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What the nutrition industry and consumers get wrong about sleep

In a new partnership with Twinlab, "The Sleep Doctor" Michael Breus hopes to inspire a new way of thinking about nutrition and sleep.

With 39 appearances on “The Dr. Oz Show,” Michael Breus has brought education on sleep to millions of Americans. Sleep also gets no shortage of media attention. And yet, Breus is convinced we are losing more sleep than ever.

From caffeine and alcohol to bright screens and irregular schedules, the patterns of modern life lay traps for the sleep deprived. Working with Twinlab on a set of supplements formulated to address different sleep issues, Breus hopes to help influence a new way of thinking about nutrition and sleep. Education and nutrition are both important, he insists, and getting enough sleep can be tied to every other piece in the wellness puzzle.

There is so much talk about sleep; are Americans getting any better about it?

Michael Breus: I would suggest we are getting a bit worse. Looking at the data generated each year from the National Sleep Foundation, they created a Sleep Index, which can be very helpful looking at sleep quantity, quality, etc. They also produce the Sleep in America Poll, which has great data this year on sleep and next day effectiveness.

What is the nutrition industry’s biggest misconception about sleep?

MB: The biggest misconception I see, in the current state of the nutrition industry, is the predominance of melatonin as a sleep supplement. Looking at the chemical makeup and functionality of this hormone, it is simply being used incorrectly. Melatonin is a sleep regulator, not a sleep initiator. It does not make you feel sleepy; it tells your brain it's bedtime. Those are two very different things. In addition, most melatonin is sold in an over dosage format (data out of the Wurtman Lab at MIT suggest 0.3-1.0 mg is enough to show effectiveness), so consumers are taking too much. This could interact with medications, can have negative effects and can even cause nightmares in some people.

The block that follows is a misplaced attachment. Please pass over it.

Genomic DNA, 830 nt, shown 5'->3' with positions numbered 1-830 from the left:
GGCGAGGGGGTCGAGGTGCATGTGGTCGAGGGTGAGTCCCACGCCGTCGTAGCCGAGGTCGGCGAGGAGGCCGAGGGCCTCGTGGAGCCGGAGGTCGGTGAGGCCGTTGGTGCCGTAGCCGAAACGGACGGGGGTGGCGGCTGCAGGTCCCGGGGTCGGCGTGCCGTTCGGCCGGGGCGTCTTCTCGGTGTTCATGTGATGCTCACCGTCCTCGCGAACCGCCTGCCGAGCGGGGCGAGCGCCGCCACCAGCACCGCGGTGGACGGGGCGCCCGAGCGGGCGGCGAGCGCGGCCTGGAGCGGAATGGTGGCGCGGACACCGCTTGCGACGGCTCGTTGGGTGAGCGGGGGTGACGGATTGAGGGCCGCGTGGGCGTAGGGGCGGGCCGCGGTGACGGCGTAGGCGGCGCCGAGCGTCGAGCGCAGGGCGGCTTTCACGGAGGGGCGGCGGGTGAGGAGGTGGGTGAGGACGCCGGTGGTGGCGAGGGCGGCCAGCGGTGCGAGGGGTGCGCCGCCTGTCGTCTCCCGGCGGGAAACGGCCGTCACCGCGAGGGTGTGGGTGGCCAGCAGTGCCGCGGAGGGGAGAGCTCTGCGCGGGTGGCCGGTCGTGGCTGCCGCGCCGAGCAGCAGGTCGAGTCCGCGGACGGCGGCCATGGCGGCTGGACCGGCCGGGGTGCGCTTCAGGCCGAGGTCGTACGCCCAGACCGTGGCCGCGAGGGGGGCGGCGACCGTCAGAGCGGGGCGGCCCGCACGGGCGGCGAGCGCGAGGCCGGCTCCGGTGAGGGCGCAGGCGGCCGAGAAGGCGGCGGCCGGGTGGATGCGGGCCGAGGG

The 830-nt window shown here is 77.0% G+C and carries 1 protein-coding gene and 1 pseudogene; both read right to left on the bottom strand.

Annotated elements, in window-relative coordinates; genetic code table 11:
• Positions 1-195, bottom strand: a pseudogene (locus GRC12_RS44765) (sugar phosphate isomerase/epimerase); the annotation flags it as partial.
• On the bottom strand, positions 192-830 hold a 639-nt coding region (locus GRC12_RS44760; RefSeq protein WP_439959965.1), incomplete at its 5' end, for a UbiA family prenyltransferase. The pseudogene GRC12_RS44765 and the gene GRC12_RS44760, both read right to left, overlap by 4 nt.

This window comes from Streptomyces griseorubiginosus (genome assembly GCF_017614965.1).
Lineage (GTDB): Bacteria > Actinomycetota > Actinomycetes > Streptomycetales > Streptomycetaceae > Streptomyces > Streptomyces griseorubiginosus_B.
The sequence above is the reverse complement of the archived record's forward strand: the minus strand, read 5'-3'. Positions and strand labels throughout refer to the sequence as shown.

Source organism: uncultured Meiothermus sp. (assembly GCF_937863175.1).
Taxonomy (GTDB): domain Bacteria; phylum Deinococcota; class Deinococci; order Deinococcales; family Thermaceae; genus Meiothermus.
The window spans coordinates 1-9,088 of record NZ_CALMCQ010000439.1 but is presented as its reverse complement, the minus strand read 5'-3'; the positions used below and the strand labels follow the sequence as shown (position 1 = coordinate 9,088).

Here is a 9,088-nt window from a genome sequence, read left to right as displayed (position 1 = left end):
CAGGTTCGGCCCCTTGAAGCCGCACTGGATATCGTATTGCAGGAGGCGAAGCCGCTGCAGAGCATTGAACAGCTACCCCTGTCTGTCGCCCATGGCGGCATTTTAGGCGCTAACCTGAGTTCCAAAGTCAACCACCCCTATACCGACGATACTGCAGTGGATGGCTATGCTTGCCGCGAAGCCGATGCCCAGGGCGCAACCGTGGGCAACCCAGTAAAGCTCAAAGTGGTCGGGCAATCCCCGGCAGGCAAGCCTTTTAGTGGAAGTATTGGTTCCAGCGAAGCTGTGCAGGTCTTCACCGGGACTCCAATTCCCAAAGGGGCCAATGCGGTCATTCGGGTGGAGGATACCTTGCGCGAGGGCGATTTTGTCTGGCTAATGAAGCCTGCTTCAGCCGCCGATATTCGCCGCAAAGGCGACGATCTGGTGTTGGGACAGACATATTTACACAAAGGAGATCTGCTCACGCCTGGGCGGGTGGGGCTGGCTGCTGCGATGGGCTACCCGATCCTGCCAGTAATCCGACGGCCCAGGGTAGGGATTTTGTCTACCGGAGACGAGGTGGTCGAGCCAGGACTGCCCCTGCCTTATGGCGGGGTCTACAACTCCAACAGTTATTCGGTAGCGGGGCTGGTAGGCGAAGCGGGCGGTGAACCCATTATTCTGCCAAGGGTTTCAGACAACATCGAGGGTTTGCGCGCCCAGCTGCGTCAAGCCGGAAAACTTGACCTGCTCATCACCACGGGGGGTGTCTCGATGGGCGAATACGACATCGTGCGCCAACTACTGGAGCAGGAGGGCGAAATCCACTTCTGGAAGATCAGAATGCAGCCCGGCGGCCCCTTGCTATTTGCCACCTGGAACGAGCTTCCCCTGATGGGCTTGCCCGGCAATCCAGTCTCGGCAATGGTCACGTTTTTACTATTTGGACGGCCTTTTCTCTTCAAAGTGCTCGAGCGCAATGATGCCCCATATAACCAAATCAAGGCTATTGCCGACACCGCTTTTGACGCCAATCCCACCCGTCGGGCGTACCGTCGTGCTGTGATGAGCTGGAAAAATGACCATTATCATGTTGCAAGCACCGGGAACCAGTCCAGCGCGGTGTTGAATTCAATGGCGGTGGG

In addition, we see that consumers are also not instructed about when to take this hormone. It takes a good 60 to 90 minutes after ingestion for it to begin to be effective. Finally, as I have written already, melatonin is a hormone, and needs to be considered as one. You would not wander down to the store and pick up testosterone or estrogen. Why can you do that with melatonin? This ingredient is good for helping manipulate our circadian rhythm, which is only a small part of the challenge for most people. 

If you could change one thing about America’s sleep habits, what would it be?

MB: Only one? Making a consistent wake-up time the most important aspect of sleep, including waking up on the weekends, would be my No. 1 choice. The more consistent our wake up time, the more our internal biological clock knows when to wake up and subsequently when to go to sleep. Once that falls in line, we see sleep drive (sleep initiation) come back as well.

My other suggestions would include:

  • Getting 15 min of sunlight each morning. This too helps reset your circadian rhythm.
  • Stopping caffeine by 2 p.m., so that at least half of it is out of the system by 10 p.m. for bed.
  • Stopping alcohol three hours before bed to allow for proper digestion.
  • Exercising daily (20 minutes) but not within four hours of bed.

How would you describe your approach to formulating the Twinlab sleep series?